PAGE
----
The Flower Mound Town Council voted Monday night to lower the town-wide residential speed limit from 30 mph to 25 mph.
Until now, subdivisions could collect two-thirds of residents’ signatures and request their speed limits be lowered from 30 to 25. About 20% of Flower Mound residential streets are already at 25 mph, either from those requests or from town staff deeming 30 mph unreasonable or unsafe for those streets.
The change is meant to make the town’s residential streets safer. A National Highway Traffic Safety Administration study said a pedestrian’s risk of death when a vehicle is going 20 mph is 5%, but it’s 40% at 30 mph. Those percentages essentially double for pedestrians over 70.
Councilman Jim Engel and Mayor Derek France said they’ve never gotten an email from residents about wanting to lower residential speed limits. Engel said it seemed like a solution to a problem that residents didn’t ask for. Councilwoman Ann Martin then said she has 33 years experience in the safety industry, and “The last thing you want is to wait until somebody gets killed to then say, ‘I wish we lowered the speed limit.'”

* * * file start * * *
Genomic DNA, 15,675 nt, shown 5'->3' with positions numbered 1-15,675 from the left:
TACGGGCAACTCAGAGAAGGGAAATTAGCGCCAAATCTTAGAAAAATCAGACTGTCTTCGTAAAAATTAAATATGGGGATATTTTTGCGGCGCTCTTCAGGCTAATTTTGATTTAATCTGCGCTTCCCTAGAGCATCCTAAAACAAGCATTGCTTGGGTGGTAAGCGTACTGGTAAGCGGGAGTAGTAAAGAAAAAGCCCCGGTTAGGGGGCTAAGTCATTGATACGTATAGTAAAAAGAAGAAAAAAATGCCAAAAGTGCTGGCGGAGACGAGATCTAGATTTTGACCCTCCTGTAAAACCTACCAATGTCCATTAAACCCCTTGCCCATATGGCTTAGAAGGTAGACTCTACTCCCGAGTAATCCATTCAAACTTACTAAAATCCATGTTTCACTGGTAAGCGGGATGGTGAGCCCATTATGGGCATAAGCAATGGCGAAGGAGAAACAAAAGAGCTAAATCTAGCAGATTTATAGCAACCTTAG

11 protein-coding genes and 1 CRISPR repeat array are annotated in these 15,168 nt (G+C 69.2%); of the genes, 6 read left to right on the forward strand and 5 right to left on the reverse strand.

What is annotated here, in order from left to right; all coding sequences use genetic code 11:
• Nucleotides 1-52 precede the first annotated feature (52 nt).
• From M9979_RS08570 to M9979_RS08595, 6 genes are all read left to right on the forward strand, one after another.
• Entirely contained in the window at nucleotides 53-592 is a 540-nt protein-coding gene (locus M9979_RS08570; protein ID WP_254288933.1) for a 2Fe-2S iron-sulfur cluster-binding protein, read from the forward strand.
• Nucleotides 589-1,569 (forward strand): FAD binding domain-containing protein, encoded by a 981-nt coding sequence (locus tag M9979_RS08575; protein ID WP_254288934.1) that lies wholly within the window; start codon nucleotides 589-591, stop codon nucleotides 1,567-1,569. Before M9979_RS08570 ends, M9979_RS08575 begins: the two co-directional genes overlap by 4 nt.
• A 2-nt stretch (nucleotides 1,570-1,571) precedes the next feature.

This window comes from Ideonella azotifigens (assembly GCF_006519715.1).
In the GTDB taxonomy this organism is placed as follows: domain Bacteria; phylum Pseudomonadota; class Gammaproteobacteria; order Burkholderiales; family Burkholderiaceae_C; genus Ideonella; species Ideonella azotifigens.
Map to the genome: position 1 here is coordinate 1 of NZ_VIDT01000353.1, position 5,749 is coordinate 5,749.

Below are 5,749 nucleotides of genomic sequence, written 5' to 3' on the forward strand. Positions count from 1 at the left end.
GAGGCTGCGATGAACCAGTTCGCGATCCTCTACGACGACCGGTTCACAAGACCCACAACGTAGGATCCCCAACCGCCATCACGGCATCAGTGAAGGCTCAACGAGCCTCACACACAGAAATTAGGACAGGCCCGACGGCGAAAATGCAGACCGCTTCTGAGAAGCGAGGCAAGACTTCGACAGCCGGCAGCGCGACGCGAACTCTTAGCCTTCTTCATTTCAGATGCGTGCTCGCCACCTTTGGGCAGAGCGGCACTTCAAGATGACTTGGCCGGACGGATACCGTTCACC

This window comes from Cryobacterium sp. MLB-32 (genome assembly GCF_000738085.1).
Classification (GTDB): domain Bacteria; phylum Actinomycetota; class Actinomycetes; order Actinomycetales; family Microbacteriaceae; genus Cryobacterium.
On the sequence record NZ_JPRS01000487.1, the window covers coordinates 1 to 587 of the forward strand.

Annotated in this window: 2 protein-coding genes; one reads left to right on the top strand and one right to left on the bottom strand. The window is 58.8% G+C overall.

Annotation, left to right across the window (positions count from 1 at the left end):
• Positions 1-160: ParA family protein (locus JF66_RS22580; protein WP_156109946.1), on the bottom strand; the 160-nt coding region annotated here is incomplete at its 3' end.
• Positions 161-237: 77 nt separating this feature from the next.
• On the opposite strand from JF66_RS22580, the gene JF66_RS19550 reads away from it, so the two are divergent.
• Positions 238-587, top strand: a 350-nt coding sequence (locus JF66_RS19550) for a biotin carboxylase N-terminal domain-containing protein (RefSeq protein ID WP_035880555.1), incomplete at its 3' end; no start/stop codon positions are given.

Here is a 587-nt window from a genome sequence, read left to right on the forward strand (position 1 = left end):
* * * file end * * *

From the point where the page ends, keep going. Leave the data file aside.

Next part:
All council members except Engel voted in favor of the lower speed limits. The work to put up new signs is only expected to cost around $10,000 and will be done over a span of about 18 months as part of regular maintenance. The lower speed limit becomes effective the date that the sign is erected.
A subdivision can request the speed limit be raised back to 30 mph with two-thirds support and final action by Town Council.